Guest
 
Join Date: Mar 2003
Quote:
Originally Posted by Ryan_Liam View Post
Isn't most of the coast controlled by the Sunni heartland of Lebanon, not to mention Israeli and Western efforts to block any Iranian ships bound for them?
Also true, that's what makes it interesting.
Reply With Quote
  #66  
Old 12-26-2011, 10:09 PM
BrainGlutton BrainGlutton is offline
Guest
 
Join Date: Mar 2003
Arab League monitors arrive in Syria. Let's hope that stops the killing, which the army apparently kept up to the last possible moment. They've killed at least 5,000 people since this started.
Reply With Quote
  #67  
Old 12-30-2011, 05:38 PM
BrainGlutton BrainGlutton is offline
Guest
 
Join Date: Mar 2003
Apparently emboldened by the presence of Arab League observers, a new wave of demonstrations is sweeping Syria, "hundreds of thousands" in the streets, 32 dead so far.
Reply With Quote
  #68  
Old 01-17-2012, 12:49 PM
BrainGlutton BrainGlutton is offline
Guest
 
Join Date: Mar 2003
The Emir of Qatar suggests deploying Arab League troops into Syria. First time an Arab League leader has suggested it. The Syrian government reacts furiously and vows to resist any attempt.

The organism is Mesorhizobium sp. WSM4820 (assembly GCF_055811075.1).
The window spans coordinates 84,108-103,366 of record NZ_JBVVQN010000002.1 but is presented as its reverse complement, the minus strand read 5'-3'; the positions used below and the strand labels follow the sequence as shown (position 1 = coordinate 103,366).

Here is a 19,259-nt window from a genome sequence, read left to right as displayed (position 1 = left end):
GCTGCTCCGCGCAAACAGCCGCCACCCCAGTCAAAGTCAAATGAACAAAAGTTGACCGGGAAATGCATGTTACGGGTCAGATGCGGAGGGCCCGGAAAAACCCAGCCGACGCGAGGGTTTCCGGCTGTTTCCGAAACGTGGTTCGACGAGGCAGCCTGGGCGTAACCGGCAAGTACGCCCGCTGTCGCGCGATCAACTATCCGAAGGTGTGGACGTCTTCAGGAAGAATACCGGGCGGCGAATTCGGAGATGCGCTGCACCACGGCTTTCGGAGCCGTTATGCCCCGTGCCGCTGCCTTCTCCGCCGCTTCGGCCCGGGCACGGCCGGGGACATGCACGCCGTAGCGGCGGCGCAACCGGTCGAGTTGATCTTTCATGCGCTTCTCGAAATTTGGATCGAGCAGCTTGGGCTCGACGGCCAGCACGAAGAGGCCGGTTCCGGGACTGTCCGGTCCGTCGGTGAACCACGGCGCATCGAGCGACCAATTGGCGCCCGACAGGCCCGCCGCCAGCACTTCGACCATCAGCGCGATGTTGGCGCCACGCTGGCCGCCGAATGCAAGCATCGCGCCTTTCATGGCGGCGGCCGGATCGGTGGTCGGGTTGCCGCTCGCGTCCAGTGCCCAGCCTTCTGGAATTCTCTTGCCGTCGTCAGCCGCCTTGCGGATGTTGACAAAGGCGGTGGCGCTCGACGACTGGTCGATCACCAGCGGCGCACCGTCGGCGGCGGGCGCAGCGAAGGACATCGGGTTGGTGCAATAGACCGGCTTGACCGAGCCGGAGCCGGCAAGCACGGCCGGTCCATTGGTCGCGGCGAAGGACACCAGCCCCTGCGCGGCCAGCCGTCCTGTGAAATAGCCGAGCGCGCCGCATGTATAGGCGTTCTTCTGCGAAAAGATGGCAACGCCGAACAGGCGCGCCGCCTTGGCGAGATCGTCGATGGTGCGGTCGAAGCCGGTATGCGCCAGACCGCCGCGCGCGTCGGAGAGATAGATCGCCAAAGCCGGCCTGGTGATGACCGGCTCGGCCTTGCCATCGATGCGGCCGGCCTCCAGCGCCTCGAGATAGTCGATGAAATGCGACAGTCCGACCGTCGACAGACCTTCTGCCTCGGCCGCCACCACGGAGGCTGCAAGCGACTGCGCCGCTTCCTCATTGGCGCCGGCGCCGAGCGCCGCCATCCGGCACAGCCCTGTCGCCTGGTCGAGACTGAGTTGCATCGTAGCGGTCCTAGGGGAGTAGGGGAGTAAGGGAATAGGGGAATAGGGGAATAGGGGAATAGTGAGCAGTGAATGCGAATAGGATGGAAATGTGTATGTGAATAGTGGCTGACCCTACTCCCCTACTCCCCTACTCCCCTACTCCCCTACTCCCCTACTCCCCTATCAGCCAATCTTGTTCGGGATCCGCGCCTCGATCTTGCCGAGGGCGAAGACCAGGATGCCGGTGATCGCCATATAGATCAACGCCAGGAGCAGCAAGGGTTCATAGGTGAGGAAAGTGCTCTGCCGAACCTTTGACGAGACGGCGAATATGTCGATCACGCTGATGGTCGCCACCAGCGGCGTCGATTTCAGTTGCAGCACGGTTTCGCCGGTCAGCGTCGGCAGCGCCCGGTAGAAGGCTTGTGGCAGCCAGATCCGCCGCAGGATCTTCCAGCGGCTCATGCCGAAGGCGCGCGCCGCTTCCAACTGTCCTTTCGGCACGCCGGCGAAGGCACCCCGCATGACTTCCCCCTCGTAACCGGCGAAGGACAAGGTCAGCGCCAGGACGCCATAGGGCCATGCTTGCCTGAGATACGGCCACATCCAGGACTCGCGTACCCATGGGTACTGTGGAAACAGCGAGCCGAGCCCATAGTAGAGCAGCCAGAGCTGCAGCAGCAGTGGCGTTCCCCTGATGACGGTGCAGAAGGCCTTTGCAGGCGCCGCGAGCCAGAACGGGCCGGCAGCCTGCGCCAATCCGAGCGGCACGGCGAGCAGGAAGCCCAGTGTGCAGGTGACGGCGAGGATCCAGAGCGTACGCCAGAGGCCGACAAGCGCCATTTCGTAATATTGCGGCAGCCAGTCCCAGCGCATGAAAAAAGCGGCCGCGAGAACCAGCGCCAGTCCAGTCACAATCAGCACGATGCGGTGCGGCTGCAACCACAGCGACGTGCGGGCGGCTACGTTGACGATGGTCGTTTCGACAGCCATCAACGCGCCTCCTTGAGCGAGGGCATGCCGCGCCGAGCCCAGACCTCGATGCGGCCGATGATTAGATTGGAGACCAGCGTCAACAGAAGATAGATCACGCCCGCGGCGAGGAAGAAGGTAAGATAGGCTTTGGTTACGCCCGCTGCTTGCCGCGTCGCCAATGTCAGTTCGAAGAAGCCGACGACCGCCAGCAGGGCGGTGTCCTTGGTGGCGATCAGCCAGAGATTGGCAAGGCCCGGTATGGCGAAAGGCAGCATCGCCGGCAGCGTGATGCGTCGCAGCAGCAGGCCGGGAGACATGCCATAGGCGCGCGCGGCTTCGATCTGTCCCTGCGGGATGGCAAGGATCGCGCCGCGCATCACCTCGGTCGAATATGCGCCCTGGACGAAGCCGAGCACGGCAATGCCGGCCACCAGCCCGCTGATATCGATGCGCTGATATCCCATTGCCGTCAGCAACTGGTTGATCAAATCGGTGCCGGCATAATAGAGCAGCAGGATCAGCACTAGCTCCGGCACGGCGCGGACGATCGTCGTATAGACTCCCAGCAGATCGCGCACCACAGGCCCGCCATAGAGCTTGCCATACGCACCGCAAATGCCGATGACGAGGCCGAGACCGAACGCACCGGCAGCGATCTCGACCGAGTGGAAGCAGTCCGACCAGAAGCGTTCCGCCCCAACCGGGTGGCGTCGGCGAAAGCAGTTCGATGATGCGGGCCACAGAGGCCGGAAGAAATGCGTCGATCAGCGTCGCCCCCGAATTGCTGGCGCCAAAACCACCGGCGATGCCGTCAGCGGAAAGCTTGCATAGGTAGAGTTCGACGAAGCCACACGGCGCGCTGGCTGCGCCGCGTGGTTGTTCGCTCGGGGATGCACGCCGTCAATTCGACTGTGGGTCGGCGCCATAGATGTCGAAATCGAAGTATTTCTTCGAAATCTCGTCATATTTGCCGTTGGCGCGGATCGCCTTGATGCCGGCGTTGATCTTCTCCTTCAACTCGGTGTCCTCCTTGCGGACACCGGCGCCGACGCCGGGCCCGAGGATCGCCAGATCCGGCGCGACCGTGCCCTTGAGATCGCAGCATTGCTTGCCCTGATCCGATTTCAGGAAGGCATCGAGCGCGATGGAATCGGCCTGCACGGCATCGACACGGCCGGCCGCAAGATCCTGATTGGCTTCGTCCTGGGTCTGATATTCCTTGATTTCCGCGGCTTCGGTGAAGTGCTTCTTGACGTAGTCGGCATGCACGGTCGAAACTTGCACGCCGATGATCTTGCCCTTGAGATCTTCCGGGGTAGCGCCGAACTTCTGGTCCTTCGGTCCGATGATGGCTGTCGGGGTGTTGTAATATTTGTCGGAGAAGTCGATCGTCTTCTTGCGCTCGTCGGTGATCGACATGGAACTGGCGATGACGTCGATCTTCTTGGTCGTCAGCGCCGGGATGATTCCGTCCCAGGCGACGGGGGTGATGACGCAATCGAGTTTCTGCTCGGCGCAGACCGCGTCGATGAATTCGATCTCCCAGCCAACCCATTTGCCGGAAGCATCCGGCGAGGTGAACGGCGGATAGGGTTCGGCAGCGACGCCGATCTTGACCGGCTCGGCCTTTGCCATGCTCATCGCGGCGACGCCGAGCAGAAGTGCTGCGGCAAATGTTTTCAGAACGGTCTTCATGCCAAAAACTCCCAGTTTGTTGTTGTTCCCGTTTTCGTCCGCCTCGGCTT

All Assad's neighbors are sick of him -- but that much? I suppose a joint action could topple Assad in a week if the Turks joined in.
Reply With Quote
  #69  
Old 02-19-2012, 09:37 PM
Qin Shi Huangdi Qin Shi Huangdi is offline
Guest
 
Join Date: Jul 2009
http://www.nytimes.com/2012/02/20/wo...s.html?_r=1&hp

Senators McCain and Graham call for armed aid to the Syrian rebels.
Reply With Quote
Reply



Bookmarks

Thread Tools
Display Modes

Posting Rules
You may not post new threads
You may not post replies
You may not post attachments
You may not edit your posts

BB code is On
Smilies are On
[IMG] code is Off
HTML code is Off

Forum Jump


All times are GMT -5. The time now is 10:19 PM.


Powered by vBulletin® Version 3.8.7
Copyright ©2000 - 2014, vBulletin Solutions, Inc.

Send questions for Cecil Adams to: cecil@chicagoreader.com

Send comments about this website to: webmaster@straightdope.com

Terms of Use / Privacy Policy

Advertise on the Straight Dope!
(Your direct line to thousands of the smartest, hippest people on the planet, plus a few total dipsticks.)

Publishers - interested in subscribing to the Straight Dope?
Write to: sdsubscriptions@chicagoreader.com.

Copyright 2013 Sun-Times Media, LLC.